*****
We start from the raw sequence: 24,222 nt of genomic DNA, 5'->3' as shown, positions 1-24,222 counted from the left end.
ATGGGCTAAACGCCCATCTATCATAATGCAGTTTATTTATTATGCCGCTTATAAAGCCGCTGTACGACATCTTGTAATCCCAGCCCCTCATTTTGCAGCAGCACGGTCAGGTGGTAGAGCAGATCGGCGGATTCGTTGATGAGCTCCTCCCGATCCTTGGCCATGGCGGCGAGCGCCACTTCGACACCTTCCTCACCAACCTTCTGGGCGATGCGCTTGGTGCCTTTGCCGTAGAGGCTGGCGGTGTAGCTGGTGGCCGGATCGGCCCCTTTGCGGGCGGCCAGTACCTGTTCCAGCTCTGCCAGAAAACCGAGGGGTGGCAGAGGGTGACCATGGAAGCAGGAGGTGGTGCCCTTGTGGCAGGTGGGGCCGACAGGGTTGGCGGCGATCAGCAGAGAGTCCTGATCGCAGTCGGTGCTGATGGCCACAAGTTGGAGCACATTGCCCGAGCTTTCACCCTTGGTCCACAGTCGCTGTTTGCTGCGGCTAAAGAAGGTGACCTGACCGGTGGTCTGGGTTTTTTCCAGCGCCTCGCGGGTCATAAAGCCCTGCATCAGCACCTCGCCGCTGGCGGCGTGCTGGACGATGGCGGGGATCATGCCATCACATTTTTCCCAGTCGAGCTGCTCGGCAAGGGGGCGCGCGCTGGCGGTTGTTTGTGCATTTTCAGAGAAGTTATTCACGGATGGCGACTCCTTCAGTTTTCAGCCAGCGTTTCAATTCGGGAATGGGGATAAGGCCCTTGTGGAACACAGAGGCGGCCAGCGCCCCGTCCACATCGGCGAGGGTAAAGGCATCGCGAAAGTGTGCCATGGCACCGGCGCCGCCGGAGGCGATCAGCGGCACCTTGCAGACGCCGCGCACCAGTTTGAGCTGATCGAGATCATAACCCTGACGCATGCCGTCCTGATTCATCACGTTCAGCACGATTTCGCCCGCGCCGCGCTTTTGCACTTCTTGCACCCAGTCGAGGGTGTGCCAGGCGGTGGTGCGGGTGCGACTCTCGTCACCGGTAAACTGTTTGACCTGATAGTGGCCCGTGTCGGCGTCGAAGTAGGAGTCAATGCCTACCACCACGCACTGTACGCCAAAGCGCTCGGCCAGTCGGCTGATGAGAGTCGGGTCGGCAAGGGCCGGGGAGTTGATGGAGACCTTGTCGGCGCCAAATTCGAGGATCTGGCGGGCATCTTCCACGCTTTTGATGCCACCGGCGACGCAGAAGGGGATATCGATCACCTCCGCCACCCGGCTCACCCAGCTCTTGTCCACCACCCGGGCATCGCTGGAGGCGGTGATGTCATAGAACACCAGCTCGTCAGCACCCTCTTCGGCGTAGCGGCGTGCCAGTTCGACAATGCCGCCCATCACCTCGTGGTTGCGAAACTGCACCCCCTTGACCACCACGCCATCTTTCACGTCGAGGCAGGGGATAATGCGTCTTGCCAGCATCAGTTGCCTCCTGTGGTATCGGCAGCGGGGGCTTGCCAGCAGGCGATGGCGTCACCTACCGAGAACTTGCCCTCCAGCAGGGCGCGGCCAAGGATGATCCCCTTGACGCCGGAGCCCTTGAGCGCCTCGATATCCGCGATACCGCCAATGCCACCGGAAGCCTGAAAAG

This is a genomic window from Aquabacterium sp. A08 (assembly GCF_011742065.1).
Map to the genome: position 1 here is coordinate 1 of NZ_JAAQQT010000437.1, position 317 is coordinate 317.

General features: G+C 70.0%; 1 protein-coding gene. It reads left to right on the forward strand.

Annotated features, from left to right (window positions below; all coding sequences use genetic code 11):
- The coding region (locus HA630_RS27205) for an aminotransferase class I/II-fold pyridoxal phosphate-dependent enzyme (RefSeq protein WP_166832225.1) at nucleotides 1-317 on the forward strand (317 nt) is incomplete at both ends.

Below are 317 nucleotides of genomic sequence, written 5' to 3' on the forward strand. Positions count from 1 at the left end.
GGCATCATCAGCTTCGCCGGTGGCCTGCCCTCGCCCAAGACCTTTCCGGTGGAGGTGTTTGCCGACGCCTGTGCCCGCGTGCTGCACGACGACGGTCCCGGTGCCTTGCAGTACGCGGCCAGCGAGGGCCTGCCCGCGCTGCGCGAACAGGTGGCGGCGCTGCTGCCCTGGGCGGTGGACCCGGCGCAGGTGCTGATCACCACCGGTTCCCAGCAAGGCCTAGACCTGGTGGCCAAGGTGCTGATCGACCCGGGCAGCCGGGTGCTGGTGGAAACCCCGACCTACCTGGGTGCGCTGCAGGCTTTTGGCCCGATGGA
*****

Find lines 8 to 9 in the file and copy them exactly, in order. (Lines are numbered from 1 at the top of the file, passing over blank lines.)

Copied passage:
Below are 317 nucleotides of genomic sequence, written 5' to 3' on the forward strand. Positions count from 1 at the left end.
GGCATCATCAGCTTCGCCGGTGGCCTGCCCTCGCCCAAGACCTTTCCGGTGGAGGTGTTTGCCGACGCCTGTGCCCGCGTGCTGCACGACGACGGTCCCGGTGCCTTGCAGTACGCGGCCAGCGAGGGCCTGCCCGCGCTGCGCGAACAGGTGGCGGCGCTGCTGCCCTGGGCGGTGGACCCGGCGCAGGTGCTGATCACCACCGGTTCCCAGCAAGGCCTAGACCTGGTGGCCAAGGTGCTGATCGACCCGGGCAGCCGGGTGCTGGTGGAAACCCCGACCTACCTGGGTGCGCTGCAGGCTTTTGGCCCGATGGA